I'd say it was the raving of a lunatic if it wasn't Musk. He's already accomplished amazing so now he's aiming at "nearly impossible."
From an engineering perspective I have a hard time imagining how that much volume of tube is kept under enough vacuum and how to make it tamper resistant - shooting some holes in tube might be bad. And what about a big earthquake? Or a truck hitting the support beam? I don't have a problem with the PSI load on the tube (roughly one atmosphere, maximum) but it takes a LOT of vacuum pumps (and energy) to evacuate chambers that are orders of magnitude smaller than this.
You know what diffuses through almost anything when you pull high vacuum? Atmospheric hydrogen. Which is also harder to pump out. Of course if low pressure is maintained then it, along with oxygen, should not build up to flammable levels. Just noodling over possible unintended consequences.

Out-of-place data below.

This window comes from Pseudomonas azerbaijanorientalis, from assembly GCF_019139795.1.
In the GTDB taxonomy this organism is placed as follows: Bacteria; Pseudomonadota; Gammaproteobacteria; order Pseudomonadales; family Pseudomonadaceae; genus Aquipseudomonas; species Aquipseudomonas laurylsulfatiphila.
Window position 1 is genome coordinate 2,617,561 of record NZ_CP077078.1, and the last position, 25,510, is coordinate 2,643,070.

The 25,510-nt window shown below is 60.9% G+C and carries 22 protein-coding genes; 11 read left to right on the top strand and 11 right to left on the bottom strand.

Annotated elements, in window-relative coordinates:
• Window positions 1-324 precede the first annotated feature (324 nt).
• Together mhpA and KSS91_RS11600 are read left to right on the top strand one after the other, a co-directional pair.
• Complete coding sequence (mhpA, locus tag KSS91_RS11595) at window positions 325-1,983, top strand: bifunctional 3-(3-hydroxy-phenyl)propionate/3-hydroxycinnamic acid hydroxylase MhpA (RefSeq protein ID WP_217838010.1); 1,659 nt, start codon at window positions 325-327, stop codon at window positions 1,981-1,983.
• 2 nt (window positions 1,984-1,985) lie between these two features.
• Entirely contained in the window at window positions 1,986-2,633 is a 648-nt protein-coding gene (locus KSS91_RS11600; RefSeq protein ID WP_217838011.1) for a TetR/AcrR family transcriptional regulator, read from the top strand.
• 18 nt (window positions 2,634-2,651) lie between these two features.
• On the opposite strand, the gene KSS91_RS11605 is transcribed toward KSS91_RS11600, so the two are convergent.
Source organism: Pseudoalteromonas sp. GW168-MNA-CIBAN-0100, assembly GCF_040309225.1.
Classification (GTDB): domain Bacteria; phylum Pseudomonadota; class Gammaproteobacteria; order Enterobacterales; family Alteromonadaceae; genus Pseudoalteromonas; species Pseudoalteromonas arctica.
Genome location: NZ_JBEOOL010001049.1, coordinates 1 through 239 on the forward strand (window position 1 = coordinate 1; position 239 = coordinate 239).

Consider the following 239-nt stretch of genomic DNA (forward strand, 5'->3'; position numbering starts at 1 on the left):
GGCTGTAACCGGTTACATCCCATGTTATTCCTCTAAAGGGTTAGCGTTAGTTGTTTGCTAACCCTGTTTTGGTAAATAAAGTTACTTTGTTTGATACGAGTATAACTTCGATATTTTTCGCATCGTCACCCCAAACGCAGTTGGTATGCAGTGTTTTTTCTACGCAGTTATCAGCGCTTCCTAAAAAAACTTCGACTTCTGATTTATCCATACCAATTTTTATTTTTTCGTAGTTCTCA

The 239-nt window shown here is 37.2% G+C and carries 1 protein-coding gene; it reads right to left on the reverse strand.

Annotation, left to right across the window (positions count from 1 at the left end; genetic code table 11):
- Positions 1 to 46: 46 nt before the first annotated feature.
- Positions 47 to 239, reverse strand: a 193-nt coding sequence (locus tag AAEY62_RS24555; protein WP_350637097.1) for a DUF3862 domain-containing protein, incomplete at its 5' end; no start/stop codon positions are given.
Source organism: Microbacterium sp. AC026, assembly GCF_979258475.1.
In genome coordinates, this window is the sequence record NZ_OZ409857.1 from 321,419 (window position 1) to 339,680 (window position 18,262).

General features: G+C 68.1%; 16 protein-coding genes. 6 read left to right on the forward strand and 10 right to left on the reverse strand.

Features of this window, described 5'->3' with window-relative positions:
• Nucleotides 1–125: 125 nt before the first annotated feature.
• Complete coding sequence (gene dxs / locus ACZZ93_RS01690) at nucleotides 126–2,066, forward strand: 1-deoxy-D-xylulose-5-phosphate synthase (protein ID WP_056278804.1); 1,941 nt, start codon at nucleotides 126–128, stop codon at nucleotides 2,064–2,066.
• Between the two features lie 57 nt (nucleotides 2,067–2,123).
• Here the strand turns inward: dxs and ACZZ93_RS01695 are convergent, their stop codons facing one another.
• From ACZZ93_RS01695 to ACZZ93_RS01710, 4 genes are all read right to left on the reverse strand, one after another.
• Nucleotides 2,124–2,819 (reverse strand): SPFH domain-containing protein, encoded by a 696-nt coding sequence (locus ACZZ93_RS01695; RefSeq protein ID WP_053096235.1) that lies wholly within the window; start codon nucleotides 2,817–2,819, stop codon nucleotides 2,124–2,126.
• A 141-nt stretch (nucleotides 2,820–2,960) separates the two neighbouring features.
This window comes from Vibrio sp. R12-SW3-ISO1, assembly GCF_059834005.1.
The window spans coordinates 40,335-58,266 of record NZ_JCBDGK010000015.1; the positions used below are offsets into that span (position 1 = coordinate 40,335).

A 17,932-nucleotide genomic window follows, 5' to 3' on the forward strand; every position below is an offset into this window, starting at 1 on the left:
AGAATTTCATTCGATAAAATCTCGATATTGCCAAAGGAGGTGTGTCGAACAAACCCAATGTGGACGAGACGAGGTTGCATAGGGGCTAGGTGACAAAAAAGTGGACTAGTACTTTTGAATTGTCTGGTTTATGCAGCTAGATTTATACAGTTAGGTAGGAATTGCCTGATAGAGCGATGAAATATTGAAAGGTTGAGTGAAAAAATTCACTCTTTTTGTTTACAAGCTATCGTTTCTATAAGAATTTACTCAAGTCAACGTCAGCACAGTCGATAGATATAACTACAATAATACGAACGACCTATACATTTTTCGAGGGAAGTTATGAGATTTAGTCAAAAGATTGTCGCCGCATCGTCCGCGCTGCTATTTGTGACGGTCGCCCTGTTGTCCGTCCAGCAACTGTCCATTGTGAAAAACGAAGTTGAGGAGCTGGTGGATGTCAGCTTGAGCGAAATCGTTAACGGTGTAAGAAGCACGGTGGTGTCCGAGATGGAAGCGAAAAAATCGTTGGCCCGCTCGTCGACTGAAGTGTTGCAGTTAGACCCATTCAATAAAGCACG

I can see how it could be made safe, with enough braking force available in emergencies and sensors to show a stopped "car" ahead. The cars themselves need to be really well sealed and have a supply of compressed atmosphere. A leak into the vacuum tube would asphyxiate us.
I don't yet follow why it would be cheaper than a conventional train ride. Does maglev make the total work done, in a physics sense, less? Or put another way, are wheels on rails THAT inefficient by comparison?